The family, which lives in two side-by-side units, said both units recently had month-to-month leases imposed on them, costing $100 more per month. They also say they’ve been threatened with eviction notices, which they called part of a drive to push out families like theirs that rely on Section 8 housing vouchers.
Coronado pointed to black mold in the bathroom, and a faucet that appears to have been fixed by management with duct tape. Spotty patches dot the ceiling of the kitchen where leaks once were. A bulge in the corner of the ceiling is a reminder that other leaks remain, building up.
Coronado’s father showed photos of a corpse they said they recently found right outside their door. The spot where the body laid can still be seen through the broken glass of their window — another repair they say management has not responded to.
“I’ve never felt as nervous as I do at Seven Oaks,” said Coronado’s grandfather, Michael Stevenson, a Vietnam War veteran.
The family plans to move to Colorado as soon as they save up enough money for a rental truck.
The list of demands prepared by TOP ask that, among other items, management respond to maintenance requests within three days, that no tenant be forced to move until December, that relocation assistance be given and late fees removed, and that tenants be given copies of their current leases.
The letter was also sent to the San Antonio Housing Authority and District 7 Councilwoman Ana Sandoval.
Organizers say tenants who participate in their effort are protected from retaliation by state law, which protects the rights of renters to organize. But the leverage these groups can wield is limited, as Texas also severely limits renters’ rights when rent is withheld — a primary tool for similar groups in states like California.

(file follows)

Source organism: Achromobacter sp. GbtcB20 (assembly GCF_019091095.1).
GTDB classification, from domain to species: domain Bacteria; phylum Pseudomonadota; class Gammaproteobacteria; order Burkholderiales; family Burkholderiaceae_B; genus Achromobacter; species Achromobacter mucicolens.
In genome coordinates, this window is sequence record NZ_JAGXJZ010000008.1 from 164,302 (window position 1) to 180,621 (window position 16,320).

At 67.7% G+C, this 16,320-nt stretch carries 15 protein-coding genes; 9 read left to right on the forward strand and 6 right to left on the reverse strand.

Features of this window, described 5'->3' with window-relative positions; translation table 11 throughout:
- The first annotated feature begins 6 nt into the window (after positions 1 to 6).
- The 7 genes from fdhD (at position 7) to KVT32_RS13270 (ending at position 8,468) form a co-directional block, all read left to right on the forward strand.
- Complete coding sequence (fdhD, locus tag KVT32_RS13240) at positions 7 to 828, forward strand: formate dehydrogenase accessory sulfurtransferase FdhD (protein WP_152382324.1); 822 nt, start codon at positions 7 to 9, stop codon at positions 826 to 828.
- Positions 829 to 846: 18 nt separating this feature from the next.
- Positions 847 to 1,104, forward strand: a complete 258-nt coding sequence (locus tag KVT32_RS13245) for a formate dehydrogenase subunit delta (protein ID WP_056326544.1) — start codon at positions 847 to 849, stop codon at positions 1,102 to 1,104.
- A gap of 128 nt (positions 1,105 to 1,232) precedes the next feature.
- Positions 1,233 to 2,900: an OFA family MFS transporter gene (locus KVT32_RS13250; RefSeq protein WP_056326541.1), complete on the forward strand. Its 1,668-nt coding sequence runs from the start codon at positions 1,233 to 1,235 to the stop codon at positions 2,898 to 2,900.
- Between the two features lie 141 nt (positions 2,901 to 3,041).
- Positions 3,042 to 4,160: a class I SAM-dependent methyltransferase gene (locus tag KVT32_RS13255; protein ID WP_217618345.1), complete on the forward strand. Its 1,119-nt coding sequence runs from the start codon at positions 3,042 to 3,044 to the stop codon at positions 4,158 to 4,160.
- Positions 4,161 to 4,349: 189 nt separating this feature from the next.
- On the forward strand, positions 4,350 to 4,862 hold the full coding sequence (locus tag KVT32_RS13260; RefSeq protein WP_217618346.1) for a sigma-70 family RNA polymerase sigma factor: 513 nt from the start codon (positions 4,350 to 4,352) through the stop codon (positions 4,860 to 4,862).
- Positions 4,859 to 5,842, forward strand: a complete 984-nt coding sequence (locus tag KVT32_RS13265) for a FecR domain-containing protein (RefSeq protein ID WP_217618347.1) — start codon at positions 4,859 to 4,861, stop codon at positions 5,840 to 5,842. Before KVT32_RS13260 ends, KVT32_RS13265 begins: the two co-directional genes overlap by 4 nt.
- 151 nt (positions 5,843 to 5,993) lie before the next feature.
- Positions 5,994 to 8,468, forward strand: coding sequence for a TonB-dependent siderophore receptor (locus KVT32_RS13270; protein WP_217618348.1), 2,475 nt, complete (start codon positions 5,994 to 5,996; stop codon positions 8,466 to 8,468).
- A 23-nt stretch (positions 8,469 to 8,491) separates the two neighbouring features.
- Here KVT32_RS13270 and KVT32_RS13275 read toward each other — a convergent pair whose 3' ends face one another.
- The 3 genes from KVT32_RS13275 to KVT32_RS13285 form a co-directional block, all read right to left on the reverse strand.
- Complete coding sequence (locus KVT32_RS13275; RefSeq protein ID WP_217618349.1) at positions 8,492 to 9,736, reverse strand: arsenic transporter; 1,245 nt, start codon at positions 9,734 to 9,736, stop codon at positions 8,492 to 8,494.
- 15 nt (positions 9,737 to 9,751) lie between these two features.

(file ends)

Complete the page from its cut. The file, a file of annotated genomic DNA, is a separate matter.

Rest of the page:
The effort comes less than a month after tenants at another complex in Northwest San Antonio organized and submitted their own petition to management. “We see the winds blowing this way,” said Tray Johnson, a TOP organizer who also was one of the founding members of the San Antonio Tenants Union, a housing advocacy group.
Countywide, evictions have nearly returned to their pre-pandemic levels. After plummeting at the start of the pandemic and in the face of eviction moratoriums, evictions have steadily crept upwards in recent months. In February, there were more than 22,600 evictions in Bexar County, just slightly less than the 23,500 evictions in February 2020, according to Texas Housers, which tracks the data.
Seven Oaks is the latest complex purchased by Achievement Investment Group, which since 2019 has also purchased Rio Springs, the Valencia, and Morgan Manor in San Antonio.
The group uses a kind of crowdfunded equity to purchase the properties, called syndication, which has become an increasingly popular business model in recent years.
Achievement is one of many out-of-town investor groups that have rushed to capitalize on the growing renter class in the city. Roughly 1 in 7 apartment units traded ownership last year.